“No, no. Please care for yourself, Mr. Heath, and let me follow you,” the young girl pleaded. “I know every step of the way, and it is all strange to you.”
But he stood still in the way, with his hand outstretched to her, resolute yet smiling. He would not yield his point, and without another word she laid her own within his, and together they went down the mountain path, he guiding her steps as carefully as if she had never been over the ground before, and she finding it very pleasant to be so shielded and attended.
When they reached more level ground he drew the hand he held within his arm, and they slowly wended their way back in the gloaming to the cottage, Virgie feeling strangely light-hearted and happy, and almost as if a new and beautiful life was about opening before her, while William Heath, with a twinkle of amusement in his fine eyes, wondered what his aristocratic mother and sister would say; what another brilliantly beautiful woman would think to see him thus playing the devoted cavalier to this simple and unpretending mountain maiden whom he thought so lovely.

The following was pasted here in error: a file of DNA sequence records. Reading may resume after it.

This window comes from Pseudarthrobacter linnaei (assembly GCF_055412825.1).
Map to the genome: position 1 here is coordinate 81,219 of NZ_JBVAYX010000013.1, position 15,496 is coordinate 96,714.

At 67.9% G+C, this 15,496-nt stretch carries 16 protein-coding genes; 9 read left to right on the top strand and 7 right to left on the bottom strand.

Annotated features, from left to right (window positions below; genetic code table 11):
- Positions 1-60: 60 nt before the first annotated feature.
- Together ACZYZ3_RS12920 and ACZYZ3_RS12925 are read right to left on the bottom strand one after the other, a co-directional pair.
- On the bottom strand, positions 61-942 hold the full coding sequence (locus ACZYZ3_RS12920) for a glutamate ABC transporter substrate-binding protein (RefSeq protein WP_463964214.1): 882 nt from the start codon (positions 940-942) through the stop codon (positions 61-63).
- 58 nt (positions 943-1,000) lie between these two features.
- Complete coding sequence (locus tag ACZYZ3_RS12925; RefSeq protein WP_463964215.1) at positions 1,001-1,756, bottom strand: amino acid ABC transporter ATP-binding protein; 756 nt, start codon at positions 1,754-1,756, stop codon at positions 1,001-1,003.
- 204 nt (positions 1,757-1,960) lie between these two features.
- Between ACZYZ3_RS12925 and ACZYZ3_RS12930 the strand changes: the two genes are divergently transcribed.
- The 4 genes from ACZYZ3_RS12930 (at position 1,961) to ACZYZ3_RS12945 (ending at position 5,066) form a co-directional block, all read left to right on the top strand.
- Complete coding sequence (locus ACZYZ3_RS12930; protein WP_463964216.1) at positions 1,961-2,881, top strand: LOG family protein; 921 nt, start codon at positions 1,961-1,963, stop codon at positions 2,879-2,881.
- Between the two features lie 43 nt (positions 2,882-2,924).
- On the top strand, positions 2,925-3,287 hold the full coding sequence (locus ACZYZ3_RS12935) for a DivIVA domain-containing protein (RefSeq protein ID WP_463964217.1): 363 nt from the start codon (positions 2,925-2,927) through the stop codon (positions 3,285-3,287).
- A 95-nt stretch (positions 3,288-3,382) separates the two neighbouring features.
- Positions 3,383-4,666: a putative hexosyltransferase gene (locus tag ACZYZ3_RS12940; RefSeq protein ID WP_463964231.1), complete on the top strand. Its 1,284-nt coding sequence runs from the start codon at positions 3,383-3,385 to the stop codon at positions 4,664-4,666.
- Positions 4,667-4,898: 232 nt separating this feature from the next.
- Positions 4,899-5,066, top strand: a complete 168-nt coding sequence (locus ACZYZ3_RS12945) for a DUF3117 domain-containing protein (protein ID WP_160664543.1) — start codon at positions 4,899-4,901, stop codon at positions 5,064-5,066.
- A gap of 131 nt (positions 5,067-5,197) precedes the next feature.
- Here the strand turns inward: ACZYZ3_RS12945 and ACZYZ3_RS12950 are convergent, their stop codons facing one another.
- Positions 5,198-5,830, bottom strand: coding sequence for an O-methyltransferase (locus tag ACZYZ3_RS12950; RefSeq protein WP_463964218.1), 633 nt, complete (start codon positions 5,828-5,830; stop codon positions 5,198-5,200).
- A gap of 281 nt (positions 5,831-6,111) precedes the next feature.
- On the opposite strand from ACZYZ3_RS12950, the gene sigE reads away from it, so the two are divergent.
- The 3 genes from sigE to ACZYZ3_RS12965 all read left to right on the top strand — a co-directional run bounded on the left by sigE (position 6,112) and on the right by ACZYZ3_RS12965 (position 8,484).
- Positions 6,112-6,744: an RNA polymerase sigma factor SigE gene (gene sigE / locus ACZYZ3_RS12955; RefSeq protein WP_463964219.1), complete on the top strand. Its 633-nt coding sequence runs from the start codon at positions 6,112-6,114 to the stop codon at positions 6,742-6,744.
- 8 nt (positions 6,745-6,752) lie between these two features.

He had at that moment in his pocket, letters from two of them, begging him to “quit his wanderings,” to “come home and settle down to the real business of life. The property needed his care, and—Sadie had not been like herself since his departure.”
These words came to him now, but they did not change in the least the purposes that were taking root in his mind—the determination to remain in that isolated hamlet as long as Virginia Abbot’s father should live.
“Who Is He, and Why Is He Here?”
The next morning Mr. Abbot and his young guest visited the mine, and, after a thorough examination of the former’s claim, and instituting some inquiries, more for form’s sake than anything else, regarding the wealth of the mine generally, Mr. Heath became the purchaser of Mr. Abbot’s property, and at once set about hiring competent miners to work it for him.
“It may prove but a foolish, quixotic undertaking after all,” he told himself, when his negotiations were completed, “but I must have some excuse for remaining here. That girl is the most beautiful being I ever met. She has power to move me as I was never moved before. I simply cannot go away and leave her. I am sure her father can live but a little while, and then—”
What was to happen after Mr. Abbot should be taken away remained unsaid, and Mr. Heath walked on for a while with bent head and thoughtful brow.
He was looking about him a little to find a place in which to live while he should remain on the mountain, for he was resolved that he would trespass upon Mr. Abbot’s hospitality no longer than he was obliged to, although every hour in Virgie’s presence was perfect delight to him.